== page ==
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Tributes paid to retiring Pope's green commitment

February 19, 2013:

Pope Benedict XVI was often referred to as 'the green pope' for his commitment to the environment.

Tributes have been paid to Pope Benedict XVI following the surprise announcement of his resignation, including many appreciations of his contribution to the ecological role of the Catholic Church.

This was made particularly clear in his third encyclical 'Caritas in Veritate' (2009) when, among other observations on prevailing economic and social attitudes, he observed:

"Our duties towards the environment are linked to our duties towards the human person, considered in himself and in relation to others. It would be wrong to uphold one set of duties while trampling on the other. Herein lies a grave contradiction in our mentality and practice today: one which demeans the person, disrupts the environment, and damages society."

An interestingly detailed appreciation can be found in the influential Catholic Ecology blog, written by US environmental regulator William L. Patenaude. The author, who has an MA in Theology, looks at the part environmentalism played in the theological development of Joseph Ratzinger, who would go on to become Pope Benedict XVI, and how this built on the foundations laid by Pope John Paul II to take the church even further forward in its thinking about protecting God's creation.

Writing a week after the resignation was announced, Patenaude pays a farewell tribute to 'the once and future "green pope" ', beginning with these words:

My writings on the Catholic perspective of ecology owe much to Pope Benedict XVI. This blog in particular has provided a real-time examination of the pontiff’s words and deeds related to abiding by and protecting nature.

"A clear and lasting legacy of Pope Benedict XVI will be his consistent and prophetic voice–as well as his leadership by example–on environmental issues, particularly his concern about climate change and its impacts on the planet and poor and vulnerable people" - Catholic Coalition on Climate Change
And now—with the sudden and shocking news of his renouncing the Chair of Peter—we Catholic ecologists must say farewell to a pontiff that not only followed his predecessor’s ecological thought and practice, but escalated them well beyond what anyone had ever expected.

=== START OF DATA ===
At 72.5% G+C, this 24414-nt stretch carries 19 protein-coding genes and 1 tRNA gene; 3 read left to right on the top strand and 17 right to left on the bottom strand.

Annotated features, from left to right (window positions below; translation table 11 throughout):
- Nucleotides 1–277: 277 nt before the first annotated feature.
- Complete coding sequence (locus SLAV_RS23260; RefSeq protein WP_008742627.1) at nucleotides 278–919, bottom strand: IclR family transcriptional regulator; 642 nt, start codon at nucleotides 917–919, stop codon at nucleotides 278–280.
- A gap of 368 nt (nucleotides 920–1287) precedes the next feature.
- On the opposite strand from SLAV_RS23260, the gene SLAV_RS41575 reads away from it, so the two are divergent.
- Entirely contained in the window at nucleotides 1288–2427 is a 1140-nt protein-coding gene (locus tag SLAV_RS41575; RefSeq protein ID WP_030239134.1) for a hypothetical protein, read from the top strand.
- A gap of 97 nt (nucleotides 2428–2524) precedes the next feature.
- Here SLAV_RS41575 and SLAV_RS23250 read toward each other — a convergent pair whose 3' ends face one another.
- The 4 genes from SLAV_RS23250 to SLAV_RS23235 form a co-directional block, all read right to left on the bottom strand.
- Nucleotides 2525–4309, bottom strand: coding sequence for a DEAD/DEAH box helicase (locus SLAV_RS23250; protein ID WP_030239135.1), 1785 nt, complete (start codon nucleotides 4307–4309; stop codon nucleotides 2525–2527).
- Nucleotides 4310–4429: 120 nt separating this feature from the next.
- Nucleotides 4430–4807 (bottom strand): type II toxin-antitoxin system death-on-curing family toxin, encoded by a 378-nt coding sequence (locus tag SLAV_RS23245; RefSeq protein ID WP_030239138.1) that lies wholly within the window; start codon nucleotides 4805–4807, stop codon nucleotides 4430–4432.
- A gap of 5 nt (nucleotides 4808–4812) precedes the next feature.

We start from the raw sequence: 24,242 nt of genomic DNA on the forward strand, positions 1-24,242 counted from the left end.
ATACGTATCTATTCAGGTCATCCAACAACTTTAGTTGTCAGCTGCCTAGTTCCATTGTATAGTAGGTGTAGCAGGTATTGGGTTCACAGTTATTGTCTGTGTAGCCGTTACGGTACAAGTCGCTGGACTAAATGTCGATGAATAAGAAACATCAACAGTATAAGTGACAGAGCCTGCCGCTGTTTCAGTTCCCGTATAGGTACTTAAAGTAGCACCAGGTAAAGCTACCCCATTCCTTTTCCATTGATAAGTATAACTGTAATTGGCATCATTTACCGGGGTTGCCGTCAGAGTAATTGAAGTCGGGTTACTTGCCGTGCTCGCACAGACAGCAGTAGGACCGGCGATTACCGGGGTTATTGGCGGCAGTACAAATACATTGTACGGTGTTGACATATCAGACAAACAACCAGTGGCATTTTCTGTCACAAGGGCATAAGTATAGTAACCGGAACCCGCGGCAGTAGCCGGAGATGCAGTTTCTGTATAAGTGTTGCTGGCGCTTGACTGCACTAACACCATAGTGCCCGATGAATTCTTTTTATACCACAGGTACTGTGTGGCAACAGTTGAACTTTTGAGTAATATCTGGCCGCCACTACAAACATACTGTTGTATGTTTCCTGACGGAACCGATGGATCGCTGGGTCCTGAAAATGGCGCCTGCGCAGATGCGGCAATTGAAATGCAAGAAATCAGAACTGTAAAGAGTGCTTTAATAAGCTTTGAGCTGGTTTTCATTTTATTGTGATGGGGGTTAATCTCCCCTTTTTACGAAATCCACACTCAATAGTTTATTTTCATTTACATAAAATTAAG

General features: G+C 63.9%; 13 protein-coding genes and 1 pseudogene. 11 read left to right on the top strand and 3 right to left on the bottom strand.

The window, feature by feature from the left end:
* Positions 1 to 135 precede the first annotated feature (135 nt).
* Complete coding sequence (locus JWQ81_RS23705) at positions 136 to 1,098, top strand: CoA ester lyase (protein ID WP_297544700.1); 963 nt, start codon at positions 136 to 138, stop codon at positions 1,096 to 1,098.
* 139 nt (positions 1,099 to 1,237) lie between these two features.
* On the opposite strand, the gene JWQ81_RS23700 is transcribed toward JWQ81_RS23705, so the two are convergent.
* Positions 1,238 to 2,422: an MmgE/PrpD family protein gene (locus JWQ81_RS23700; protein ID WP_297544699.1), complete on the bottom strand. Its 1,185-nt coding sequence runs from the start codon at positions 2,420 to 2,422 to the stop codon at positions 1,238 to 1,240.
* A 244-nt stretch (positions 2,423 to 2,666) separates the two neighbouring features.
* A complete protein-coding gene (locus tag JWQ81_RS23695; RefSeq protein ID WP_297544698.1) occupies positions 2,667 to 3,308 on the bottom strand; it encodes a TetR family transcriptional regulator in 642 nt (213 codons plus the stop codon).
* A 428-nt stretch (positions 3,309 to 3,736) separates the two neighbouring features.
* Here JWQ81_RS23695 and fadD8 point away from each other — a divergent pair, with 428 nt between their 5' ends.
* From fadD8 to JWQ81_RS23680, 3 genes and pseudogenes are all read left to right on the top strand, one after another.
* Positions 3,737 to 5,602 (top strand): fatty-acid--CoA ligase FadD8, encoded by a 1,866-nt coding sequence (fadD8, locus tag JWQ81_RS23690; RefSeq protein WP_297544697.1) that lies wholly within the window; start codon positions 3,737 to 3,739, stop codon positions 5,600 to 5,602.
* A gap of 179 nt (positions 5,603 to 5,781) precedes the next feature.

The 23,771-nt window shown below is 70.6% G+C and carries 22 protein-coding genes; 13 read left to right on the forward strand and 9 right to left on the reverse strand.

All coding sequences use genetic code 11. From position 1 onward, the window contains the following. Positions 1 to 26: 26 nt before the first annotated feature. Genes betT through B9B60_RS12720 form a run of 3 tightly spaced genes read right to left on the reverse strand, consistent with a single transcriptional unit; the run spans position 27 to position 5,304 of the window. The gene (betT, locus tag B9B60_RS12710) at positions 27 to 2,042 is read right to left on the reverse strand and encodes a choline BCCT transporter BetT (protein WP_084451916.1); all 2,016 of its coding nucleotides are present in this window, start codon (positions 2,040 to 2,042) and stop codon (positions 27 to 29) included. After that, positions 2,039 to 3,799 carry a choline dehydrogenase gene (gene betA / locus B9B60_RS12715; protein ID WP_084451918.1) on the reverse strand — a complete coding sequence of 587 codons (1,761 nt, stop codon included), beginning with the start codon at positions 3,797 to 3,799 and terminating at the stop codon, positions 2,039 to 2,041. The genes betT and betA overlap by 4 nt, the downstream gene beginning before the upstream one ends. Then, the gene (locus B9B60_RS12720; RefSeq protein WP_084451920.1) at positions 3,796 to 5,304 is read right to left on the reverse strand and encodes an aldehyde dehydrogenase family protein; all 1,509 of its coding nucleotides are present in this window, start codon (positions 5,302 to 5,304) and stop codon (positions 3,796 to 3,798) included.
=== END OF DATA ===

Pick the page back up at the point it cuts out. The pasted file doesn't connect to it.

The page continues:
Indeed, Benedict XVI has been called the green pope by more than one news outlet. The question is, why this interest in ecology?

I have written many posts that examine that question. But here I think it’s helpful to examine that question by looking back on the development of Joseph Ratzinger’s theological and pastoral formation. In doing so, we find clues that make clear why this man spent so much of his pontificate speaking about a new reality for the human race: the destruction of our natural environment.

Read the whole text of this thorough blog entry here.


A clear and lasting legacy

The US-based Catholic Coalition on Climate Change has also paid tribute to the 'Green Pope's commitment to environmental issues. In its latest newsletter it says:

"A clear and lasting legacy of Pope Benedict XVI will be his consistent and prophetic voice–as well as his leadership by example–on environmental issues, particularly his concern about climate change and its impacts on the planet and poor and vulnerable people.

"The Coalition and its partners will be forever indebted to Pope Benedict XVI for his witness."

The Coalition has published a resource bibliography of the documents in which Pope Benedict addresses climate change.



Read about a new Catholic Green Pilgrimage Handbook specially prepared for the 2013 World Youth Day in Rio de Janeiro here.

Read Listening to the Earth, a Benedictine environmental handbook produced in 2007 here.

Read an edited version of The Call of Creation, a Catholic statement on the environment issued in 2002 here.

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